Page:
Some of the best fishing spots in the world are also some of the most remote, and such is certainly the case with Seychelles. It's very possible you've never heard of this small island nation, which sits just off the coast of Kenya, north of Madagascar in the Indian Ocean. It's remote location lends it equal amounts of mystery and appeal, as it's so secretive, and yet so famous among a specific community of anglers.
You'll also quickly notice in the photos and videos below that the scenery makes this destination a sportsman's paradise.
In this particular piece, we'll talk about the species you can catch there and how to plan your own fishing trip to this saltwater playground.
What species are in the Seychelles Islands?
This island nation is made up of hundreds of individual islands, many of which are coral islands. Because it's so remote—nearly 1,000 miles off the coast of Africa—it doesn't get nearly as much fishing pressure as other nearby angler favorites. Many of the reefs and islands are protected nature reserves, making for prime habitat for fish to grow to gigantic sizes on the flats and just offshore.
The main species associated with the Seychelles is the giant trevally, or GT for short. This fish is pure muscle, can grow to weights over 150 pounds and is incredibly aggressive. In fact, most anglers who have tangled with one say it's the hardest-fighting fish they've ever encountered. Fishing for GTs usually involves giant lures, though. Huge topwater poppers are standard when fishing from a boat, but anglers in the Seychelles also target bluefin trevally via wading and sight fishing shallow reef areas and sand flats around inner islands. Landing any kind of trevally on this kind of equipment is the ultimate test of any saltwater fly fisherman's skills.
Bonefish also land the islands on many anglers' bucket lists as a premier fly fishing destination. What could be a better winter getaway than walking the white sands and wading the crystal-clear blue water in search of huge, hard-fighting bonefish on the fly?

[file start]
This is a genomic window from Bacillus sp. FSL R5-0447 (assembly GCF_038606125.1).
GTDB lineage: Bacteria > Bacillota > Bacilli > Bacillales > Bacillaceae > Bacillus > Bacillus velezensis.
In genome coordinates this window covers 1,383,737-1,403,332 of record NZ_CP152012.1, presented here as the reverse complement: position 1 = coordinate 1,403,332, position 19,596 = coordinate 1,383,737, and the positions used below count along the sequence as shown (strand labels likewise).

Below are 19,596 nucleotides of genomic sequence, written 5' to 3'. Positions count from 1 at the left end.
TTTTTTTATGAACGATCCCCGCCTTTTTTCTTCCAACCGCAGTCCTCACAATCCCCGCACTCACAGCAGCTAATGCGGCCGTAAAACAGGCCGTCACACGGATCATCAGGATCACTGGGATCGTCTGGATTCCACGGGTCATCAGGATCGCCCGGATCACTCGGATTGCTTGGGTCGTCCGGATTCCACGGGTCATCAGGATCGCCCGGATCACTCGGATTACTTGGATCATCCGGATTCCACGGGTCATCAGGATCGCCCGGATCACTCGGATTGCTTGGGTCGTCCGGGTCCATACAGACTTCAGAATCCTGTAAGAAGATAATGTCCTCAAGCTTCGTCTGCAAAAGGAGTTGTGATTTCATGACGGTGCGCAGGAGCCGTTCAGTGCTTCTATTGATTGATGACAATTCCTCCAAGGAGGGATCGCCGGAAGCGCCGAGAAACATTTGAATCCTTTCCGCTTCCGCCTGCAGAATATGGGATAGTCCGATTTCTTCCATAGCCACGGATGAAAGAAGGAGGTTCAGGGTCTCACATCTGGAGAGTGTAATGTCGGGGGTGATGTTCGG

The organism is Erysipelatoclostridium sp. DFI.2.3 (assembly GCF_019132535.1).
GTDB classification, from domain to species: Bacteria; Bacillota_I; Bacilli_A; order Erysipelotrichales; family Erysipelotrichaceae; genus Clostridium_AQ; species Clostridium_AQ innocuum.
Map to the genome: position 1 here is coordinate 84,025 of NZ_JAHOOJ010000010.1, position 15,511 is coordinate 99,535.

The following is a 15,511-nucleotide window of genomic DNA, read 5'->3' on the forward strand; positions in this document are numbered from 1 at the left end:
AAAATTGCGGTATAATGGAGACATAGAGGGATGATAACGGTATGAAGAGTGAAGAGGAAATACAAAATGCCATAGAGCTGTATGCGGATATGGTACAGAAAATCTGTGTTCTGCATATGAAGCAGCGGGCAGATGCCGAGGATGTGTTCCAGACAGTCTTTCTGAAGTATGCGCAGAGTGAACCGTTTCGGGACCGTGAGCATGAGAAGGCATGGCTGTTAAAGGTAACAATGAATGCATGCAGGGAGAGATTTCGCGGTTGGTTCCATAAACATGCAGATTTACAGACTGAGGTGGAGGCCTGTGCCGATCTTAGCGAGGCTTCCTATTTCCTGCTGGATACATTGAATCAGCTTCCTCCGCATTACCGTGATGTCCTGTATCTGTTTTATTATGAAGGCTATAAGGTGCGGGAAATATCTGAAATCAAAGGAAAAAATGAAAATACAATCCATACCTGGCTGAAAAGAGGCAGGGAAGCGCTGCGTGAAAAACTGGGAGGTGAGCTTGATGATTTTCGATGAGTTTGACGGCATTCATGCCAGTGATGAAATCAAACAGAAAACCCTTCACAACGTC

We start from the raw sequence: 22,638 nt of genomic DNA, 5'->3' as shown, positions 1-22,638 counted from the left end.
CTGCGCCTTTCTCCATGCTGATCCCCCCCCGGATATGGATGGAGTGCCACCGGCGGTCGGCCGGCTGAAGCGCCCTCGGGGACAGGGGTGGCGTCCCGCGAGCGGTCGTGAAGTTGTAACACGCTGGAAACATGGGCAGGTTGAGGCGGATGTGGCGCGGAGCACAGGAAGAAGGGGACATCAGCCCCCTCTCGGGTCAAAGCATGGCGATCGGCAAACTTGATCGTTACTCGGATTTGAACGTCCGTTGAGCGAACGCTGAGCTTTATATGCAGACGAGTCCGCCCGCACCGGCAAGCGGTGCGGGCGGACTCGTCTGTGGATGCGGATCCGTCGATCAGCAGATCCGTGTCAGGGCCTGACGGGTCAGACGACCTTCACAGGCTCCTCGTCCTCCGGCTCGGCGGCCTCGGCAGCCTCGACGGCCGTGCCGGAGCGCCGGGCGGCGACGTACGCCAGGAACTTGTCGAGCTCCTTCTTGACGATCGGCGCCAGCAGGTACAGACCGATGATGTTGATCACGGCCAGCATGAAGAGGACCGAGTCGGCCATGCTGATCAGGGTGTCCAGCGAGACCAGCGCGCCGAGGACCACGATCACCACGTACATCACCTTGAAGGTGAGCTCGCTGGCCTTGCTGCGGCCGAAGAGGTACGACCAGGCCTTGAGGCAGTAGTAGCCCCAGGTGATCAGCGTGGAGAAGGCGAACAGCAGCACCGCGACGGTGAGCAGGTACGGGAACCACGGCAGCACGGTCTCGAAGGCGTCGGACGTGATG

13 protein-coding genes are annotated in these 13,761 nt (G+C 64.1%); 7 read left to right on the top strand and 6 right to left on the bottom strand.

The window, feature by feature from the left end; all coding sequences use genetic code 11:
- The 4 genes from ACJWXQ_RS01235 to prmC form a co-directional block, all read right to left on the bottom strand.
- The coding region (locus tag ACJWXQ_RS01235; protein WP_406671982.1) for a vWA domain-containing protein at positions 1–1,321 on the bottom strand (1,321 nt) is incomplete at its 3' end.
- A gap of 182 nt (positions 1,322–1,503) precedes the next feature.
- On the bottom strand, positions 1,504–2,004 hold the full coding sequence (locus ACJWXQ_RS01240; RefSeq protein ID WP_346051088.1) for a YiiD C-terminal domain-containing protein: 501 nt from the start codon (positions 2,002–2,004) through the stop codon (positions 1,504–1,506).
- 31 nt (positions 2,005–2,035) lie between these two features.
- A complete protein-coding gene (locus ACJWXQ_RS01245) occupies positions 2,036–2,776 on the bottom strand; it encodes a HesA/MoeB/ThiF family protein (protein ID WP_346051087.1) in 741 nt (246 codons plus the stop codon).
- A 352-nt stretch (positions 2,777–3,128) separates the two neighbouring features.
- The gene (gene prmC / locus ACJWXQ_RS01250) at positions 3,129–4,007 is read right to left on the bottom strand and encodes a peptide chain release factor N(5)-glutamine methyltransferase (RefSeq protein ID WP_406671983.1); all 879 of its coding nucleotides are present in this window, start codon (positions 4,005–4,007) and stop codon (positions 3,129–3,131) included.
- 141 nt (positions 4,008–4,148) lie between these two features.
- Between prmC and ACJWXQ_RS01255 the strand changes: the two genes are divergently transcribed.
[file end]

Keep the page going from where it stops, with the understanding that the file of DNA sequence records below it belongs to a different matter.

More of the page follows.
Of course, these incredible fishing grounds hold more than just these two species. You'll also find incredible saltwater fly fishing opportunities for parrotfish, snapper, triggerfish, milkfish, and Indo-Pacific permit in the shallow flats around the islands. And, the variety of fish continues offshore, as boaters can target grouper, marlin, sailfish, barracuda, wahoo, mahe (aka dorado or mahi-mahi), yellowfin tuna, bonito dogtooth tuna, and more.
How to get to the Seychelles Islands
Getting to the Seychelles Islands is going to be the hardest part of your whole trip. You're looking at a minimum of 24-35 hours of flight time to travel there from the United States. And you're likely to have three or more stops along the way. There is only one international airport on the islands and that is near the Seychelles capital, Victoria, which is located on the island of Mahe, one of the largest in the chain.
The primary airports you'll be able to depart from are New York, Atlanta, Los Angeles, Miami, and Houston, so go ahead and anticipate a layover at one of those airports. From there, you'll probably make a stop in London, England, or Dublin, Ireland and then you could end up in any number of places, including but not limited to India, Kenya, Ethiopia, or Abu Dhabi.